Housing secretary hints at reworking of local housing targets and puts Investment Zones policy under review

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Michael Gove has confirmed the government still intends to meet its manifesto pledge of building 300,000 homes a year following uncertainty over the target given his predecessor’s pledge to abolish “top down” housing numbers.

The new housing secretary yesterday answered “yes” when asked by BBC journalist Laura Kuenssberg whether the pledge to build 300,000 houses each year in England, made in the 2019 election-winning Conservative manifesto, remained the government’s target. Housing Today, through its  A Fair Deal for Housing campaign, has called on the government to re-commit to the target and is working with industry to draw on recommendations to enable it to achieve it.

In addition, Gove, who was last week reappointed to the housing secretary role following Rishi Sunak’s appointment as prime minister, implied he was intending to reform and review the system for forming local housing targets.

Former PM Liz Truss had promised to abolish what she branded “Stalinist” top-down housing targets, albeit neither she nor her ministers were in post long enough to clarify whether that pledge referred to the overall 300,000-home national target, or the “standard method” formula for generating local council housing targets.

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Michael Gove is back as housing secretary

In answer to questions about the targets, Gove both committed himself to the overall 300,000 homes-a-year figure, and implied that some form of central formula for calculating local housing numbers would remain, even if in a “rebased” form.

See also: Gove is back - the key policy questions for the returning housing secretary

He said: “The top-down housing targets that […] Liz [Truss] was referring to, are part of a broader and different calculation from the 300,000 in the manifesto.

We’re talking two different things here. But my view is that what we do need is a fair way of allocating housing need that takes account of changes in population. Some of the calculations that have been made in the past have been wrong, we need to rebase that.”

However, he added that development would only be allowed with local consent. He said: “We critically need to make sure that we have local communities consenting to development, and that means that homes need to be more beautiful, it means that we need infrastructure alongside them. But it critically also means that we need to make sure that the environment is protected as well.”

While Gove said the 300,000 figure remained a target, he did not commit to actually meeting it, as he said this was “going to be made more difficult because of the economic circumstances that we face.”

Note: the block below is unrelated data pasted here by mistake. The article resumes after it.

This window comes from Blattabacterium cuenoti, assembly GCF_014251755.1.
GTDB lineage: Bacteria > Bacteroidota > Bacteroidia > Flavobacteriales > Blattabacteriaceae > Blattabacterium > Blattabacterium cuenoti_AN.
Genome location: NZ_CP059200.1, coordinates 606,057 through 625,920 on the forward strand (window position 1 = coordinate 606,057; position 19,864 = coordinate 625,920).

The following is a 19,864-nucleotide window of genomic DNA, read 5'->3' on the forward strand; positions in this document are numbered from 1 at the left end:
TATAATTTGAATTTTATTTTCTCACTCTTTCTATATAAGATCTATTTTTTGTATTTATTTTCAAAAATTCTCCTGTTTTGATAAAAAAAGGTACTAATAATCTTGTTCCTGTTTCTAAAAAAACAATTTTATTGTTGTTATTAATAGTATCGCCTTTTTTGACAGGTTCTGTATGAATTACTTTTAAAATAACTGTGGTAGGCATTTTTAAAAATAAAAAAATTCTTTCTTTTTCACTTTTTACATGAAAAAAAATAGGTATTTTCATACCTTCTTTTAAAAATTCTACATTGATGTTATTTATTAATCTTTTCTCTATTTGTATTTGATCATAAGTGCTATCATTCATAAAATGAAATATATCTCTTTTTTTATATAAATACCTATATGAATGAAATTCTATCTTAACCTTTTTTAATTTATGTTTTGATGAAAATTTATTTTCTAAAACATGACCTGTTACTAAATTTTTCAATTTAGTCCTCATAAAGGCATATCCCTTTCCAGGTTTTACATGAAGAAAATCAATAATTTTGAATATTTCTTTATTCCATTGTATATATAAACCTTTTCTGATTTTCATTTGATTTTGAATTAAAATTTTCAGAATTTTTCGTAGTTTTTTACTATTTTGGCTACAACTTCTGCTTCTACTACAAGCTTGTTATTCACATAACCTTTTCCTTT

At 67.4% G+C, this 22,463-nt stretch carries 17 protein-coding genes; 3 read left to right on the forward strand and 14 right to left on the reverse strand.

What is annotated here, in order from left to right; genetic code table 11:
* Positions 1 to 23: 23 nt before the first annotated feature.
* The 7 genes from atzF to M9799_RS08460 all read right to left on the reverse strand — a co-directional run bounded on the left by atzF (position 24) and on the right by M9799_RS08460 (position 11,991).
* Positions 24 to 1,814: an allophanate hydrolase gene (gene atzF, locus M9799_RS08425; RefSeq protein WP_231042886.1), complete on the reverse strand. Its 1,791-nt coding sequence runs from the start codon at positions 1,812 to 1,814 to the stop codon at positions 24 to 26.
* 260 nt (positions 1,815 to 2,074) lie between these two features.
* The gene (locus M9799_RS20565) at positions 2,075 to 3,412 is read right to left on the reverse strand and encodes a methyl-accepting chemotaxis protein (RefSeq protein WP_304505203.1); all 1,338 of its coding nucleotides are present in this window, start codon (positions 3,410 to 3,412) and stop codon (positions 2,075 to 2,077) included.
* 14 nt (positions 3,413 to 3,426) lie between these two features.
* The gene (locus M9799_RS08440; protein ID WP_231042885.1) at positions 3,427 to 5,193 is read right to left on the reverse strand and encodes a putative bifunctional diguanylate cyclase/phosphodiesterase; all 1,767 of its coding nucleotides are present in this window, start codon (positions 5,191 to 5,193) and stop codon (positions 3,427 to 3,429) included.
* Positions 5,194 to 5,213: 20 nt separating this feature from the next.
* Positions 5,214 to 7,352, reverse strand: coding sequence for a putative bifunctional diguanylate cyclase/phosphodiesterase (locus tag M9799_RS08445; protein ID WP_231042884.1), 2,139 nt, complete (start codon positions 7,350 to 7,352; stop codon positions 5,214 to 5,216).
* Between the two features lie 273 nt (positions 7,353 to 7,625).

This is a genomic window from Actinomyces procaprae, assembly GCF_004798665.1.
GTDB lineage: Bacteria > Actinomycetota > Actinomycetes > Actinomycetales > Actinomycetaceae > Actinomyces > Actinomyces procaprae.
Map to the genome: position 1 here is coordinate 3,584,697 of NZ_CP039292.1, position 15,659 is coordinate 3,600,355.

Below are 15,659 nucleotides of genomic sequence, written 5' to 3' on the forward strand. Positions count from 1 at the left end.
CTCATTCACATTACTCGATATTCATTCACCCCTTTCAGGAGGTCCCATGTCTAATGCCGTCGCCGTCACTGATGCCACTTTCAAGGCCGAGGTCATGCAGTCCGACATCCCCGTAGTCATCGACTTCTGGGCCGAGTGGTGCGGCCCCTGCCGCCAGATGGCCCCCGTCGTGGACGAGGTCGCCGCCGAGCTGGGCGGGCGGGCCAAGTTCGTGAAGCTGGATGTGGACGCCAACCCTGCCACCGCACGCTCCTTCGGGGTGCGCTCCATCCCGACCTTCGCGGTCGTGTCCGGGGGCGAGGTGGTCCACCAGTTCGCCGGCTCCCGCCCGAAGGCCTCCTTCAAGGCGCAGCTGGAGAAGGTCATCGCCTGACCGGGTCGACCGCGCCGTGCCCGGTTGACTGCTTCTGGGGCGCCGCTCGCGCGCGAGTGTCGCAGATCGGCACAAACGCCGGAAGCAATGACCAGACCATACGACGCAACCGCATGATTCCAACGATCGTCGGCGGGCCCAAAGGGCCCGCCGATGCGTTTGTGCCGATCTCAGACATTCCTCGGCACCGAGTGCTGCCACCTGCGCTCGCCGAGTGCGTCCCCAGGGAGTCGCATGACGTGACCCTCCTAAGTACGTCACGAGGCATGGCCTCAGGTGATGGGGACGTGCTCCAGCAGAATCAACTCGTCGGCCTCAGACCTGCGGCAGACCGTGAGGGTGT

He said: “The cost of materials has increased because of the problems with global supply chains, and also a very tight labour market means that the capacity to build those homes at the rate we want is constrained.”

In addition, Gove said his department will now put the proposals for Investment Zones under “review”, because of the “concerns” sparked by the proposals to reduce environmental regulations. He said: “We’re also reviewing plans, which under Liz Truss were being brought forward, these investment zones, which understandably caused some concern.

“We’ll look at them, we will review them, but there is no way we’re undermining our environmental protections.”

Liz Truss’ government had promised to unleash a wave of development in Investment Zones across the country, which were to benefit from a raft of tax incentives and planning and environmental deregulation.

A Fair Deal for Housing campaign 

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Housing Today believes the government should not back away from its manifesto pledge of building 300,000 new homes a year by the middle of the decade. We badly need more homes and a lack of supply is a major factor in creating problems of affordability for both buyers and renters.

Over the next few months, Housing Today  will be exploring potential solutions to help us ramp up housebuilding to 300,000. These are likely to, include different ways of working, funding asks of government and policy ideas that could boost housebuilding.

We want to hear from you: what do you think can make a difference at a policy level?

What can the industry do better?

We believe that, with the right commitments from ministers and the industry, it is possible to build more homes and help the government to meet its objectives to “build beautiful”, improve quality and safety, boost home ownership and level up the UK.

Click here to find out more about the campaign

To contribute ideas to our A Fair Deal for Housing Ideas Zone database, click here.